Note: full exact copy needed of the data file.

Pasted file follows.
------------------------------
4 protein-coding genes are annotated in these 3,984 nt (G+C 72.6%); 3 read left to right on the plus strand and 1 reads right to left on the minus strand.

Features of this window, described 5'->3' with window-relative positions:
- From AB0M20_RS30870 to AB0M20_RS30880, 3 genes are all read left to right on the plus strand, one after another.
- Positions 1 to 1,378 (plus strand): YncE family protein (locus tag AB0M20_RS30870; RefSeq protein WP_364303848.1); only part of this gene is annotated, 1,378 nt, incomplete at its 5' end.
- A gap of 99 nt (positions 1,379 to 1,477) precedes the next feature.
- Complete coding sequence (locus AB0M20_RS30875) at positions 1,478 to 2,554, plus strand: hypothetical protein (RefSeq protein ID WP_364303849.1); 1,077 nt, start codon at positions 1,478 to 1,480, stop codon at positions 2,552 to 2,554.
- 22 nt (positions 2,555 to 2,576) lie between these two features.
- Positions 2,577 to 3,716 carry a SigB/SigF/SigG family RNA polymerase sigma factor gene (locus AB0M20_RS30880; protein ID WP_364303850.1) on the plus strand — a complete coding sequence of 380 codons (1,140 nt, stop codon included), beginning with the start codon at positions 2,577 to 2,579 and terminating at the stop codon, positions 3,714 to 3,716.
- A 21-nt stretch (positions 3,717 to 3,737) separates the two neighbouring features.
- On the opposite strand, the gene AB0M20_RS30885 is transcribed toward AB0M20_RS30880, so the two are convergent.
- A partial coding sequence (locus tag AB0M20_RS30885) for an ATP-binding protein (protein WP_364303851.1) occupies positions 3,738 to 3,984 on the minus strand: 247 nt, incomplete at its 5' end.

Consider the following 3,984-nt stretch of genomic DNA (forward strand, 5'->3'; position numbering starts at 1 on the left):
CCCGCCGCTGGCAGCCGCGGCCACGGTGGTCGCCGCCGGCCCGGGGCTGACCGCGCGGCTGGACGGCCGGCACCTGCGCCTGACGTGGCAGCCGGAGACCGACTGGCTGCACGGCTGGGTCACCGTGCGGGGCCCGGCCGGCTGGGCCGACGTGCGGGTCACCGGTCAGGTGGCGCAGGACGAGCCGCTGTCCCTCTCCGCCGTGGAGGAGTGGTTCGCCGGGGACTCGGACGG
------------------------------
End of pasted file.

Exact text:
4 protein-coding genes are annotated in these 3,984 nt (G+C 72.6%); 3 read left to right on the plus strand and 1 reads right to left on the minus strand.

Features of this window, described 5'->3' with window-relative positions:
- From AB0M20_RS30870 to AB0M20_RS30880, 3 genes are all read left to right on the plus strand, one after another.
- Positions 1 to 1,378 (plus strand): YncE family protein (locus tag AB0M20_RS30870; RefSeq protein WP_364303848.1); only part of this gene is annotated, 1,378 nt, incomplete at its 5' end.
- A gap of 99 nt (positions 1,379 to 1,477) precedes the next feature.
- Complete coding sequence (locus AB0M20_RS30875) at positions 1,478 to 2,554, plus strand: hypothetical protein (RefSeq protein ID WP_364303849.1); 1,077 nt, start codon at positions 1,478 to 1,480, stop codon at positions 2,552 to 2,554.
- 22 nt (positions 2,555 to 2,576) lie between these two features.
- Positions 2,577 to 3,716 carry a SigB/SigF/SigG family RNA polymerase sigma factor gene (locus AB0M20_RS30880; protein ID WP_364303850.1) on the plus strand — a complete coding sequence of 380 codons (1,140 nt, stop codon included), beginning with the start codon at positions 2,577 to 2,579 and terminating at the stop codon, positions 3,714 to 3,716.
- A 21-nt stretch (positions 3,717 to 3,737) separates the two neighbouring features.
- On the opposite strand, the gene AB0M20_RS30885 is transcribed toward AB0M20_RS30880, so the two are convergent.
- A partial coding sequence (locus tag AB0M20_RS30885) for an ATP-binding protein (protein WP_364303851.1) occupies positions 3,738 to 3,984 on the minus strand: 247 nt, incomplete at its 5' end.

Consider the following 3,984-nt stretch of genomic DNA (forward strand, 5'->3'; position numbering starts at 1 on the left):
CCCGCCGCTGGCAGCCGCGGCCACGGTGGTCGCCGCCGGCCCGGGGCTGACCGCGCGGCTGGACGGCCGGCACCTGCGCCTGACGTGGCAGCCGGAGACCGACTGGCTGCACGGCTGGGTCACCGTGCGGGGCCCGGCCGGCTGGGCCGACGTGCGGGTCACCGGTCAGGTGGCGCAGGACGAGCCGCTGTCCCTCTCCGCCGTGGAGGAGTGGTTCGCCGGGGACTCGGACGG